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Northern Midwest Storms to Abate, Tropical Rains May Reach Missouri

Tropical rain from Pacific may head into southern Midwest.

Localized flooding in parts of southeastern South Dakota, northern Iowa, and southwestern Minnesota is expected to begin easing as the weekend approaches, but rains are on the way to parts of the southern Midwest starting next week.

The northwestern Midwest has received as much as 4 inches of rain with some localized areas getting closer to 6 inches, David Streit, a senior agricultural meteorologist with Commodity Weather Group, told

Rainfall the past couple of days will take some time to dry out and precipitation next week in parts of Oklahoma, Missouri, and possibly southern Illinois likely will slow the U.S. corn harvest.

About 9% of the U.S. corn crop was harvested as of September 16, up from the prior five-year average of 6% for this time of year, the Department of Agriculture said in a report this week.

In Nebraska, about 4% has been collected (up from the average of 2%), South Dakota farmers have only harvested 2%, and Minnesota growers have barely started with only 1% in the bin, according to the USDA.

“The northwest area (of the Midwest) is likely to get a break for five to seven days, so that should help (them dry out) quite a bit,” Streit said. “The only thing I’m worried about is some models that want to bring some (precipitation) back into the area as we get into the 11- to 15-day time frame, but it’s too far out to make much of a judgement on that.”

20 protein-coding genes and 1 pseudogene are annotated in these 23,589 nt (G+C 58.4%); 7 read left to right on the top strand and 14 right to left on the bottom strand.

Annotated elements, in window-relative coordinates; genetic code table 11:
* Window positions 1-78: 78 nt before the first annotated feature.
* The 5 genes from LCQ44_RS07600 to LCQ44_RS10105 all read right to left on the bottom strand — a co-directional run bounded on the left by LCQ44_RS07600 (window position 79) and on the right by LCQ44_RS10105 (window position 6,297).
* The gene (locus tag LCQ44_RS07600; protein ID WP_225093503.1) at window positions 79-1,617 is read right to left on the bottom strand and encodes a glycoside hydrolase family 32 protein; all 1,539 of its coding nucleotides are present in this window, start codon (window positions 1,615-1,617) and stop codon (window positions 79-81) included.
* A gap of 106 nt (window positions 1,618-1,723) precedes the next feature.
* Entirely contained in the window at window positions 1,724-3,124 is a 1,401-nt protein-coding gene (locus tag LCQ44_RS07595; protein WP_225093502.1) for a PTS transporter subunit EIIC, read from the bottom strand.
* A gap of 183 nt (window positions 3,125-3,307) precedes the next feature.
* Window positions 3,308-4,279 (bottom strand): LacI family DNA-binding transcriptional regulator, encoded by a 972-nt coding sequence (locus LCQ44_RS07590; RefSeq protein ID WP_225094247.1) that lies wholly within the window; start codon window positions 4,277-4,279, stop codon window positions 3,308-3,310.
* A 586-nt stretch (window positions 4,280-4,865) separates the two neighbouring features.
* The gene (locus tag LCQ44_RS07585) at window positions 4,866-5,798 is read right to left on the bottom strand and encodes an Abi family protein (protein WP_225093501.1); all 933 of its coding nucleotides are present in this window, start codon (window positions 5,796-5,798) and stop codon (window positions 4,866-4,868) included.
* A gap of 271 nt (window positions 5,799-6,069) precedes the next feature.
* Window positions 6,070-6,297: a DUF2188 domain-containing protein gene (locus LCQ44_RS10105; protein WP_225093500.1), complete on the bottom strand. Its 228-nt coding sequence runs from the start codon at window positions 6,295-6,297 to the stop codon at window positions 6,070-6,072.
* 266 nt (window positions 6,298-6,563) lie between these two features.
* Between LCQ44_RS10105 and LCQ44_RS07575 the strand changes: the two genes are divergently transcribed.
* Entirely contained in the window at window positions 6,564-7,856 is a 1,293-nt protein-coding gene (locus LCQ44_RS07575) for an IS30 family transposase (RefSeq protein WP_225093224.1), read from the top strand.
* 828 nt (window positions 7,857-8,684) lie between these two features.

It usually takes about 10 days for fields to dry down enough to run heavy harvesting equipment, so whether there is a storm in the 11- to 15-day outlook forms is “really important,” he said.

Relief in Drought Conditions

Recent precipitation in parts of the Midwest have helped bring down the overall area in drought since the end of August, according to the U.S. Drought Monitor. About 50% of the country was suffering from being abnormally dry or in some sort of drought as of September 18, down from almost 56% on August 28.

About 69% of Missouri, where drought has been the worst of major corn-growing states this year, was suffering from abnormally dry or drought conditions, the monitor said. That was unchanged from the prior week.

Rain is forecast to move up from the Pacific Ocean, through Texas and Oklahoma, into the southern Midwest next week. The front may run out of gas as it moves over Southern states, but there’s still a possibility that up to 2 inches will fall in parts of Missouri, northern Arkansas, and southern Illinois, Streit said.

“Some of this will be tropically derived, from the Pacific, so it can carry some pretty potent rain amounts,” he said. “Most of that is expected to rain out over the Texas-Oklahoma area where they could see 6 inches. It doesn’t look like it’ll carry too much into the Midwest, but there is that risk.”

Precipitation is also expected in the Canadian Plains where spring wheat is grown, Streit said. Snowstorms rolled through last week, and another round is expected this weekend, which could result in as much as 8 inches in some parts of Alberta. That may contribute to some losses due to lodging, he said.

Forecaster Radiant Solutions said in a report on Thursday that rain and snow will favor central and southern Alberta, central and southern Saskatchewan, and Manitoba.

“An upturn in snow in northern and western areas, and rain in southern areas will stall remaining spring wheat harvesting,” said Donald Keeney, a meteorologist with the company.

In the southeastern U.S., meanwhile, flooding will continue as the remnants of Hurricane Florence, which made landfall along the Carolina coast last week, continue to dissipate.

The good news is that floodwaters are abating, and no more precipitation is expected in the next few weeks, which should help the area dry out, he said.

“The worst of it is over, in a relative sense,” Streit said. “I don’t see a strong weather event coming into the area to exacerbate (the ongoing flooding). We see some showers in the next few weeks, but they’ll be limited.”

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